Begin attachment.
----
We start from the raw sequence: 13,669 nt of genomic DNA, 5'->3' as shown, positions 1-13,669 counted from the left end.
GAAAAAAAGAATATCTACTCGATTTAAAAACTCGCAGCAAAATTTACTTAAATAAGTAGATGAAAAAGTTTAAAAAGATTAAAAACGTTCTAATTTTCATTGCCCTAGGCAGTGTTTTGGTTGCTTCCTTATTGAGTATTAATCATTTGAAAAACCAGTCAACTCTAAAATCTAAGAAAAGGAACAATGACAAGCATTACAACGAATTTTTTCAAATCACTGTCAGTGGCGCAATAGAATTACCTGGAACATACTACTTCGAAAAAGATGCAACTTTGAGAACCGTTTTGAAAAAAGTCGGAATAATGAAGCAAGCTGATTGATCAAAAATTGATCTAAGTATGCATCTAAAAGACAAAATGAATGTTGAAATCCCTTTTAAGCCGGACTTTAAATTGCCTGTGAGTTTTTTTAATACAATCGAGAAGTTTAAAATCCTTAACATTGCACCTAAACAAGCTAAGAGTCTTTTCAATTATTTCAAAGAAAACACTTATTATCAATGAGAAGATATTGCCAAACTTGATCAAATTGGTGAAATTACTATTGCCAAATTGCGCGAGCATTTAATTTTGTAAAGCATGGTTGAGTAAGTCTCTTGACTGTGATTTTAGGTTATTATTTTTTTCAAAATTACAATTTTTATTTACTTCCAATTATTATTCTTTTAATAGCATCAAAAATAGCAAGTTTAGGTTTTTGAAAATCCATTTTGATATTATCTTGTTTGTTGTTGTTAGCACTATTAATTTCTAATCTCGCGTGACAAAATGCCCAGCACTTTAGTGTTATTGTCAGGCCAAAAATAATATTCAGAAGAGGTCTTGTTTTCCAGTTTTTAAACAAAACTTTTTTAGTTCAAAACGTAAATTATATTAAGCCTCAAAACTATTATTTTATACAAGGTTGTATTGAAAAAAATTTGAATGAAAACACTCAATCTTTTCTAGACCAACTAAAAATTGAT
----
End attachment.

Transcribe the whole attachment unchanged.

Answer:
We start from the raw sequence: 13,669 nt of genomic DNA, 5'->3' as shown, positions 1-13,669 counted from the left end.
GAAAAAAAGAATATCTACTCGATTTAAAAACTCGCAGCAAAATTTACTTAAATAAGTAGATGAAAAAGTTTAAAAAGATTAAAAACGTTCTAATTTTCATTGCCCTAGGCAGTGTTTTGGTTGCTTCCTTATTGAGTATTAATCATTTGAAAAACCAGTCAACTCTAAAATCTAAGAAAAGGAACAATGACAAGCATTACAACGAATTTTTTCAAATCACTGTCAGTGGCGCAATAGAATTACCTGGAACATACTACTTCGAAAAAGATGCAACTTTGAGAACCGTTTTGAAAAAAGTCGGAATAATGAAGCAAGCTGATTGATCAAAAATTGATCTAAGTATGCATCTAAAAGACAAAATGAATGTTGAAATCCCTTTTAAGCCGGACTTTAAATTGCCTGTGAGTTTTTTTAATACAATCGAGAAGTTTAAAATCCTTAACATTGCACCTAAACAAGCTAAGAGTCTTTTCAATTATTTCAAAGAAAACACTTATTATCAATGAGAAGATATTGCCAAACTTGATCAAATTGGTGAAATTACTATTGCCAAATTGCGCGAGCATTTAATTTTGTAAAGCATGGTTGAGTAAGTCTCTTGACTGTGATTTTAGGTTATTATTTTTTTCAAAATTACAATTTTTATTTACTTCCAATTATTATTCTTTTAATAGCATCAAAAATAGCAAGTTTAGGTTTTTGAAAATCCATTTTGATATTATCTTGTTTGTTGTTGTTAGCACTATTAATTTCTAATCTCGCGTGACAAAATGCCCAGCACTTTAGTGTTATTGTCAGGCCAAAAATAATATTCAGAAGAGGTCTTGTTTTCCAGTTTTTAAACAAAACTTTTTTAGTTCAAAACGTAAATTATATTAAGCCTCAAAACTATTATTTTATACAAGGTTGTATTGAAAAAAATTTGAATGAAAACACTCAATCTTTTCTAGACCAACTAAAAATTGAT